Although Peru is currently seeing some of the worst political violence in recent memory, the demonstrators’ complaints are anything but fresh; they are a reflection of a system that has been ineffective for more than 20 years.

Some of Peru’s most violent protests, which were sparked by the removal of former President Pedro Castillo last month, have been occurring in the south of the nation, where scores of people have been slain in recent weeks after violent battles with security forces.

The Andean Mountain region, which is over ten thousand feet above sea level and home to some of Peru’s most well-known archeological monuments, including the ancient city of Cusco and the ruins of Machu Picchu, is also one of the poorest regions in the nation.

In recent days, protestors from these and other rural areas of Peru have begun making long journeys to Lima, the nation’s capital, to air their discontent with the government and call for the resignation of the president, Dina Boluarte.

Their rage serves as a beacon for a greater democratic dilemma. Peru has lost interest in democracy as a result of years of political chaos; both the president and congress are largely regarded as corrupt institutions.

Only 21% of Peruvians claimed they are content with democratic leadership, the lowest percentage of any nation in Latin America and the Caribbean (apart from Haiti), according to a 2021 survey conducted by LABOP, a survey research laboratory at Vanderbilt University.

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Unsettlingly, a majority of Peruvians who took part in the survey said that a high level of corruption would justify a military takeover of the nation.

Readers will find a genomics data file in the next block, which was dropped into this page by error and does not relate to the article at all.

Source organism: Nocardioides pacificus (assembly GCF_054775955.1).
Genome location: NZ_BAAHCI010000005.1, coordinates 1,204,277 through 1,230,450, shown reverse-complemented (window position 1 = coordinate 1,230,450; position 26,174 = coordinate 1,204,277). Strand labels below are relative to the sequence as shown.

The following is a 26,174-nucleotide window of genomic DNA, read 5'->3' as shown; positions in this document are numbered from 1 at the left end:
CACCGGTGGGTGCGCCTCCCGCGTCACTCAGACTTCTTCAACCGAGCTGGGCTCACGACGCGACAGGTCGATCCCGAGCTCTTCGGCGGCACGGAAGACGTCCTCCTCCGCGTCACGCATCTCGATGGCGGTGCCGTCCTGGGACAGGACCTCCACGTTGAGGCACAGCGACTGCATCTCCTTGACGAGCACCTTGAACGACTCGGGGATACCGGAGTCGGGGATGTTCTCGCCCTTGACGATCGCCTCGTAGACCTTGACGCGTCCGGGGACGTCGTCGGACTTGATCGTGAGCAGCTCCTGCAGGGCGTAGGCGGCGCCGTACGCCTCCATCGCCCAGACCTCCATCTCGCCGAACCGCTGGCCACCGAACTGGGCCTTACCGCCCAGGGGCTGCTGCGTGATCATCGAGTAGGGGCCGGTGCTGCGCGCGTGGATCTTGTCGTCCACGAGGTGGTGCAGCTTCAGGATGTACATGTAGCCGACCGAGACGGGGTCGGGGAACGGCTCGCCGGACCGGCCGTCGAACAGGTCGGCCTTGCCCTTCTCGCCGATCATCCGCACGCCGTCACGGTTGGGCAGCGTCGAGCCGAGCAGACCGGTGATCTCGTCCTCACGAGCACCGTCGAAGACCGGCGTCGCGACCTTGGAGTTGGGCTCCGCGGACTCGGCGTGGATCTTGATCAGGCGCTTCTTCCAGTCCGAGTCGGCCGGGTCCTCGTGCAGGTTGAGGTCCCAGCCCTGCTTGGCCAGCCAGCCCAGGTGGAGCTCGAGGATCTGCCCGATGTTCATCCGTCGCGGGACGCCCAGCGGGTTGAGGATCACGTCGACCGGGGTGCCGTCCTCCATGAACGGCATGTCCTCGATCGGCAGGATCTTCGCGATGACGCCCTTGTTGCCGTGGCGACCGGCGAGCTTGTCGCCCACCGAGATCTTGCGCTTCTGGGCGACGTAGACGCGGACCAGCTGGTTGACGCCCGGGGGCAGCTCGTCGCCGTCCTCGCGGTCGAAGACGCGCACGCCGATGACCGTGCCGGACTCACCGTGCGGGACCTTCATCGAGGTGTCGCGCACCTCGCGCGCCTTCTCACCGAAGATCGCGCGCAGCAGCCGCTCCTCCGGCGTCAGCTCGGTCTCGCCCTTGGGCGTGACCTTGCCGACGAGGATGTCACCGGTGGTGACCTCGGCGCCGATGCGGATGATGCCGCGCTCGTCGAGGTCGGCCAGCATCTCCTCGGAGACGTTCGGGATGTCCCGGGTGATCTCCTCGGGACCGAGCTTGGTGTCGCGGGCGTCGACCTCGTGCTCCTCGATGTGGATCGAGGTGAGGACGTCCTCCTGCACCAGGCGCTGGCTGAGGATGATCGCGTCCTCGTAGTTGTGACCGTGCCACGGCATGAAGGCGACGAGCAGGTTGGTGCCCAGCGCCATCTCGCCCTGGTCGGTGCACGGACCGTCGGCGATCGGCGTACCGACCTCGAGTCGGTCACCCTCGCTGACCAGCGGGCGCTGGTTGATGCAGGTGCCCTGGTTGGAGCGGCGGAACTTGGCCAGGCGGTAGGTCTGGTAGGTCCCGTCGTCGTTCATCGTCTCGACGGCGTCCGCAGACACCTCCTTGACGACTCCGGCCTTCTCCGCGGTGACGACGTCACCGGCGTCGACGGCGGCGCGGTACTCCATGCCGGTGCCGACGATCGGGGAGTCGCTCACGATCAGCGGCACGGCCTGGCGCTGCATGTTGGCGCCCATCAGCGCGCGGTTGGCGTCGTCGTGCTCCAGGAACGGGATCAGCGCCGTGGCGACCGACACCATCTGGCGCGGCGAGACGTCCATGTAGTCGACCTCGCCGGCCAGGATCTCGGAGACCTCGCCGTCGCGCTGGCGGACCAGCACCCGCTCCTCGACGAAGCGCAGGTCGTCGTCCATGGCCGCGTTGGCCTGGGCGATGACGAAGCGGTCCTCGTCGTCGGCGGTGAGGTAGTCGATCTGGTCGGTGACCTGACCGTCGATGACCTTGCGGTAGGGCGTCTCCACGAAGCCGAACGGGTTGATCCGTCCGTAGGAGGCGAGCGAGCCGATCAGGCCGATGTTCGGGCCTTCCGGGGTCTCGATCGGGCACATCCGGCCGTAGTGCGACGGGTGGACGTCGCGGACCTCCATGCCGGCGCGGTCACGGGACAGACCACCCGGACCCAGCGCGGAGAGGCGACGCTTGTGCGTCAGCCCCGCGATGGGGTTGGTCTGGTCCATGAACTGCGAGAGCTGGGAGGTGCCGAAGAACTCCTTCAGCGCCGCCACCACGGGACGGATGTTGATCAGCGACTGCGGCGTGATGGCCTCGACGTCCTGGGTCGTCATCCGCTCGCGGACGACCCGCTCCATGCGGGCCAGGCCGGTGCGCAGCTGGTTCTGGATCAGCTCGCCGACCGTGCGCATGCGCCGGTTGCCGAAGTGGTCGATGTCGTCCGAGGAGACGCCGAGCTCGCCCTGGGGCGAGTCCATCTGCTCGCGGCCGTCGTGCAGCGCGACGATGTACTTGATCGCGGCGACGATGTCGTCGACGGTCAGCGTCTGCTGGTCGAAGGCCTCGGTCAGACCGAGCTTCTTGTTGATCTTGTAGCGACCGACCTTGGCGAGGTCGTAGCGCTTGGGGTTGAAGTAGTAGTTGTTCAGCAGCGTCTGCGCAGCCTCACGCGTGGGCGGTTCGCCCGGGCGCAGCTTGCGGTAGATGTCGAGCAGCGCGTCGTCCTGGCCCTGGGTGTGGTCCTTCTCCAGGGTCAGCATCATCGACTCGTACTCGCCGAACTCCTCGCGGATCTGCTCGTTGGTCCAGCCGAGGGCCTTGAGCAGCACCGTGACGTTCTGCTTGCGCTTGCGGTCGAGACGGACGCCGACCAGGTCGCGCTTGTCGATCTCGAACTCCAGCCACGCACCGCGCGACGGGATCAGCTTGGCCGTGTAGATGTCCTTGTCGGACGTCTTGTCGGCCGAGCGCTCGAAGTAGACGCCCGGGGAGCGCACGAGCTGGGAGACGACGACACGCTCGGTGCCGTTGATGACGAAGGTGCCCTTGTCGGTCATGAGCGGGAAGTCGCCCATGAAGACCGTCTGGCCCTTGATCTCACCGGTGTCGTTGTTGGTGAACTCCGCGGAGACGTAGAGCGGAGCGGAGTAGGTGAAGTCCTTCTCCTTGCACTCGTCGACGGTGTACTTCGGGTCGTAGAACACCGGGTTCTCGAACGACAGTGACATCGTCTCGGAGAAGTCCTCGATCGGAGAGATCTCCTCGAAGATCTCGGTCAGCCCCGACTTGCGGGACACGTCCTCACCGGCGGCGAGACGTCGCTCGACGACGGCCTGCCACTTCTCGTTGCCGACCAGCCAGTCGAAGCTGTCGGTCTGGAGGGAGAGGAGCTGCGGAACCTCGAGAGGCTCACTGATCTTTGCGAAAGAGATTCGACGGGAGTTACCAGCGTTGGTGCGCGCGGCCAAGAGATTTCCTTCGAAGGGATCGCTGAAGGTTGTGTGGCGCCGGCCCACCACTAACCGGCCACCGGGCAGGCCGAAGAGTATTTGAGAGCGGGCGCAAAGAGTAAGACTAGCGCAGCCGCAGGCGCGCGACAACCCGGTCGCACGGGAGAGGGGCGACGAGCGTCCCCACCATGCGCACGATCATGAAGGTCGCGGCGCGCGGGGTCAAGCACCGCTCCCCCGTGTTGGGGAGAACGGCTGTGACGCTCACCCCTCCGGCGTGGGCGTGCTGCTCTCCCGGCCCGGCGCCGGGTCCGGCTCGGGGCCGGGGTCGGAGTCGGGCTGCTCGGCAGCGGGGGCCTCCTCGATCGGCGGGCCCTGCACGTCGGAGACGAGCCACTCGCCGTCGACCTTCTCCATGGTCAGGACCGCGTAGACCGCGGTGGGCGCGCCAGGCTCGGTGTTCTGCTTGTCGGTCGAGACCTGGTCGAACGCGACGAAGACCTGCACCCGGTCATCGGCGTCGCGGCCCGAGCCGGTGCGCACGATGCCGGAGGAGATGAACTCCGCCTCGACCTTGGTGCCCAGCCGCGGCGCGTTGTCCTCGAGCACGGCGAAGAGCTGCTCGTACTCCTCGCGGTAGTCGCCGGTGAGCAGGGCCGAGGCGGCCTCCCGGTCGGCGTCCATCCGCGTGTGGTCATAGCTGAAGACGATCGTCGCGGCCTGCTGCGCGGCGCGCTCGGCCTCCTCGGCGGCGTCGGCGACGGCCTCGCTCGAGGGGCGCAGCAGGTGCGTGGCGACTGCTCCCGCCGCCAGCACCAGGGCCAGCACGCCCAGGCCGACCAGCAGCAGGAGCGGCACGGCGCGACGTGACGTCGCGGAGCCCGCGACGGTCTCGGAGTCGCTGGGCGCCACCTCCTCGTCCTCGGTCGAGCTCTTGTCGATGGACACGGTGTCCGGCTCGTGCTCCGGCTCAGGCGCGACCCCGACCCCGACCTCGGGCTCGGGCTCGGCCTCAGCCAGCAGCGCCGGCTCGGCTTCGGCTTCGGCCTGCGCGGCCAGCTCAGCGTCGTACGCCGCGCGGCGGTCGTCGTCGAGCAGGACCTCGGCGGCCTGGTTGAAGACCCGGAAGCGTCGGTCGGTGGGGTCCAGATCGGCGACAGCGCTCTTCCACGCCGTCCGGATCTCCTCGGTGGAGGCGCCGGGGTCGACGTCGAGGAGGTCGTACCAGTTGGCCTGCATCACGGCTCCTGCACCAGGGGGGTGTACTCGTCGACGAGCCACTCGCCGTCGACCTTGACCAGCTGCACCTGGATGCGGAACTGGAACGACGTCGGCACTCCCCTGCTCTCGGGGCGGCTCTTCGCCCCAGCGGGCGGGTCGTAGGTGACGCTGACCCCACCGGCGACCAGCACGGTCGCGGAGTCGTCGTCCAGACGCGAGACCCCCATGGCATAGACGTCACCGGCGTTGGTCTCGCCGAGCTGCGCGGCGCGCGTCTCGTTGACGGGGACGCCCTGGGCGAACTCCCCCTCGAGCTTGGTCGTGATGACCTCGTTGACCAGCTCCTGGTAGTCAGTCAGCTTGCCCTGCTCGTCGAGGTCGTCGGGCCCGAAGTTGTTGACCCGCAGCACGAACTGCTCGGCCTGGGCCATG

Demands for better living conditions, which have not been met in the 20 years after democratic government was reinstated in the nation, are at the heart of the crisis. One of the newest democracies in the Americas, Peru just had free and fair elections again in 2001 following the overthrow of right-wing despot Alberto Fujimori.

Due to solid raw material exports and substantial foreign investments, Peru’s economy grew both under Fujimori and in the years that followed the restoration of democracy, outperforming nearly every nation in the area. The system of free-market policies that Peruvian elites supported to spark the economic boom was known as the Lima Consensus, named after the country’s capital.

TOPSHOT – On January 4, 2023, in Lima, protesters clashed with police as part of a demonstration against President Dina Boluarte’s administration. – Peru has recently experienced political unrest. On December 7, the then-president Pedro Castillo attempted to abolish Congress and rule by decree but was overthrown and imprisoned as a result. Dina Boluarte, his vice president, took over for Castillo. But a wave of frequently violent protests demanding Castillo’s reinstatement have forced Boluarte to deal with them. (Image courtesy of ERNESTO BENAVIDES/AFP) (Image via Getty Images, courtesy of ERNESTO BENAVIDES/AFP)
Despite deadly protests, Peru maintains the state of emergency
However, a governing style that minimized state intervention damaged state institutions fundamentally as the economy was booming.

While public opinion typically reflects the state of the economy in democracies, Professor Steven Levitsky of Harvard University brought attention to a particular paradox in Peru as early as 2014. He wrote in the journal Revista that while growth soared during the 2000s, presidential approval ratings in Peru consistently fell.

Levitsky emphasized persistent shortcomings in security, justice, education, and other fundamental services from Peru’s previous governments as risks to the viability of the country’s fledgling democracy.